'Power; said Sahl, 'is when something like this enters, and the mind and body manifest nothing at all'".
The ordinary man is said to suffer from confusion or "sleep" because of his tendency to use his customary thought patterns and perception to try to understand the meaning of his life and reach fulfillment. Consequently, his experience of reality is constricted, and dangerously so, because he tends to be unaware of it. Sufis assert that the awakening of man's latent perceptual capacity is not only crucial for his happiness but is the principal goal of his current phase of existence it is man's evolutionary task. Rumi, the great Sufi poet, stated this explicity:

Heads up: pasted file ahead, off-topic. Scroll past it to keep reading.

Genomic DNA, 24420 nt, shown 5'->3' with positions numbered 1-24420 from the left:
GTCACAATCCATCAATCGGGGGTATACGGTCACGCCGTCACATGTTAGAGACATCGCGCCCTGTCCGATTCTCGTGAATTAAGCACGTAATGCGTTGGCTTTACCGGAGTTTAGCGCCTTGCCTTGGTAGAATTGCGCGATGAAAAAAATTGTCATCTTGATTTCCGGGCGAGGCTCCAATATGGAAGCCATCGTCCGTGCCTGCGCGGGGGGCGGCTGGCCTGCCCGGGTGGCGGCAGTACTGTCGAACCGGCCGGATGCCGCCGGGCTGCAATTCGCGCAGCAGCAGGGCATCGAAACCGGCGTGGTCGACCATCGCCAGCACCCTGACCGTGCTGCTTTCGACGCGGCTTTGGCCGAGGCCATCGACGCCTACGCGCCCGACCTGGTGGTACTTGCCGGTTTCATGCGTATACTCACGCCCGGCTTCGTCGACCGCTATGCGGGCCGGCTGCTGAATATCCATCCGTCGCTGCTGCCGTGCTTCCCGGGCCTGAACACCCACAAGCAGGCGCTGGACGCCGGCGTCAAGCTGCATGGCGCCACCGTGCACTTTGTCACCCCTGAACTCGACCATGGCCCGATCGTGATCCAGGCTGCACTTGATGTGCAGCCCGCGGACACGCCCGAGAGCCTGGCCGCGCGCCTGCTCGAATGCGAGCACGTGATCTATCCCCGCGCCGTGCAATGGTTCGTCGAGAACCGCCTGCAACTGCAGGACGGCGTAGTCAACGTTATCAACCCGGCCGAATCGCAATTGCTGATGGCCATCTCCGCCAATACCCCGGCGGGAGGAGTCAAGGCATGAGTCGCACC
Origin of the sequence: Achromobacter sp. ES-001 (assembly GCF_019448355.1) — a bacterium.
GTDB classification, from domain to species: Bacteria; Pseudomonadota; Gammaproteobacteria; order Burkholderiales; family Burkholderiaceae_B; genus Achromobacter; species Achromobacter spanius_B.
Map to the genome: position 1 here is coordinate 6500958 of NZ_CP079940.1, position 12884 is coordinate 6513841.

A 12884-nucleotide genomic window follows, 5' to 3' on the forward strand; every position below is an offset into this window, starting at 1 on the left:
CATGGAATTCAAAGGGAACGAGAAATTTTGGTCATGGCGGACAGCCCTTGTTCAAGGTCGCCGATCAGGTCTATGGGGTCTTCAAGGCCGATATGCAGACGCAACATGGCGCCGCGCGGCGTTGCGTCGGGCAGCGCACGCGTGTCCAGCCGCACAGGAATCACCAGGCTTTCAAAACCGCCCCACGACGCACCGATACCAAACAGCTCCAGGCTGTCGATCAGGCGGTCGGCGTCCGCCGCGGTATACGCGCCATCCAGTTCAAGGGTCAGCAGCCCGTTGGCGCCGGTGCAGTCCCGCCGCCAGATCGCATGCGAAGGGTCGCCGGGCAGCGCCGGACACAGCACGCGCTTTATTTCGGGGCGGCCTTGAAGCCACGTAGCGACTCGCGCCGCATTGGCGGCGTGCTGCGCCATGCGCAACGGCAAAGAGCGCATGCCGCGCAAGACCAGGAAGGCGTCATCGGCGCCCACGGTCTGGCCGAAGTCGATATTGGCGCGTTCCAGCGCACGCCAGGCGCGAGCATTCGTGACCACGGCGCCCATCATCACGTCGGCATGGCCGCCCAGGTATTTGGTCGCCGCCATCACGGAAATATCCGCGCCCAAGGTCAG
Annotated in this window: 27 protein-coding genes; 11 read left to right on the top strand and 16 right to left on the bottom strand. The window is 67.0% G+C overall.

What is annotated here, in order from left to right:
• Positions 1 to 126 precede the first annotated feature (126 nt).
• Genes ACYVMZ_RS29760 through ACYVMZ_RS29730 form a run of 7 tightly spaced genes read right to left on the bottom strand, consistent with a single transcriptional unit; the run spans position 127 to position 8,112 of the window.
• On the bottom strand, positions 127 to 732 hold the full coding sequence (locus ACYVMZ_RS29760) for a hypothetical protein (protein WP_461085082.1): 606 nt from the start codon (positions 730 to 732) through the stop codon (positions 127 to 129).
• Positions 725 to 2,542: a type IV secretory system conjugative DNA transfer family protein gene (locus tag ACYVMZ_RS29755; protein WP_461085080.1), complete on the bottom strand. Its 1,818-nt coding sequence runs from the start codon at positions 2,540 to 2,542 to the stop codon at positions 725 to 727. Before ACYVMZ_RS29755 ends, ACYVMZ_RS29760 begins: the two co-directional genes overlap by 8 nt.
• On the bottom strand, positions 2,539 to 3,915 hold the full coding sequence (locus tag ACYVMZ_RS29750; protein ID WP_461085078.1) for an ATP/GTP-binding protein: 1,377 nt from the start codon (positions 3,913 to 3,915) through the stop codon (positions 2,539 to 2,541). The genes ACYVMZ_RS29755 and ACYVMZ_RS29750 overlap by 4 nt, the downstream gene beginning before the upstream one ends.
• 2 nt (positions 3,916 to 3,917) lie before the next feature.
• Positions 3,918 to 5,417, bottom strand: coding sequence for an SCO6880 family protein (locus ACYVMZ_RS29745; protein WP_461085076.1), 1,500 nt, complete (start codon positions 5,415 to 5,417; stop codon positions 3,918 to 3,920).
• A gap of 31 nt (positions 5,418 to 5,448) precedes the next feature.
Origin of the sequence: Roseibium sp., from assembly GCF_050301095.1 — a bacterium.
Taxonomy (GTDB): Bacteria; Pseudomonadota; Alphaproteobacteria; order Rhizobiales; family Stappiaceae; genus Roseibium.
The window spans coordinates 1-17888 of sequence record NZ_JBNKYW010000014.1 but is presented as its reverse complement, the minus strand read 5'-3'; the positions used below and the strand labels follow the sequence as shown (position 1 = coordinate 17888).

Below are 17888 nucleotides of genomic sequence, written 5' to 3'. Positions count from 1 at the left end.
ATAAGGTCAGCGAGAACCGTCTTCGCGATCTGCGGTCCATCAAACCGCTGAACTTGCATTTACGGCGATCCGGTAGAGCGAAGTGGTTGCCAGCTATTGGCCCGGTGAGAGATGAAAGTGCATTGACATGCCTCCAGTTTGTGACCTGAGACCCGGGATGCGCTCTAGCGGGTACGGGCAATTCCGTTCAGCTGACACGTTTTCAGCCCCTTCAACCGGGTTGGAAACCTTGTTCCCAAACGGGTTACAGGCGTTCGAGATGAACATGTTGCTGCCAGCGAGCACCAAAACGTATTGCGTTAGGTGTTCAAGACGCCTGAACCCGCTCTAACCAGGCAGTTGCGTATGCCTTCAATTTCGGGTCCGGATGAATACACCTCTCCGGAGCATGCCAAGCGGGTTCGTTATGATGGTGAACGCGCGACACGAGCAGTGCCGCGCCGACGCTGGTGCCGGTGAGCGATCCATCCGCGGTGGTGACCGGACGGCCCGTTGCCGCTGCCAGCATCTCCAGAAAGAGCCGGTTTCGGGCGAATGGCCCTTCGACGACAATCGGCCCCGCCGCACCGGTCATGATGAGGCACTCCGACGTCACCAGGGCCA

"You have a duty to perform. Do anything else, do any number of things, occupy your time fully, and yet, if you do not do this task, all your time will have been wasted".
HOW FAR YOU HAVE COME!
"Originally, you were clay. From being mineral, you became vegetable. From vegetable, you became animal, and from animal, man. During these periods man did not know where he was going, but he was being taken on a long journey nonetheless. And you have to go through a hundred different worlds yet".
According to the Sufis, only with the knowledge that perceptual development brings can human beings know the meaning of human life, both in terms of the particular events of a person's life and the destiny of the human race.
"Once upon a time there was a city. It was very much like any other city, except it was almost permanently enveloped in storms.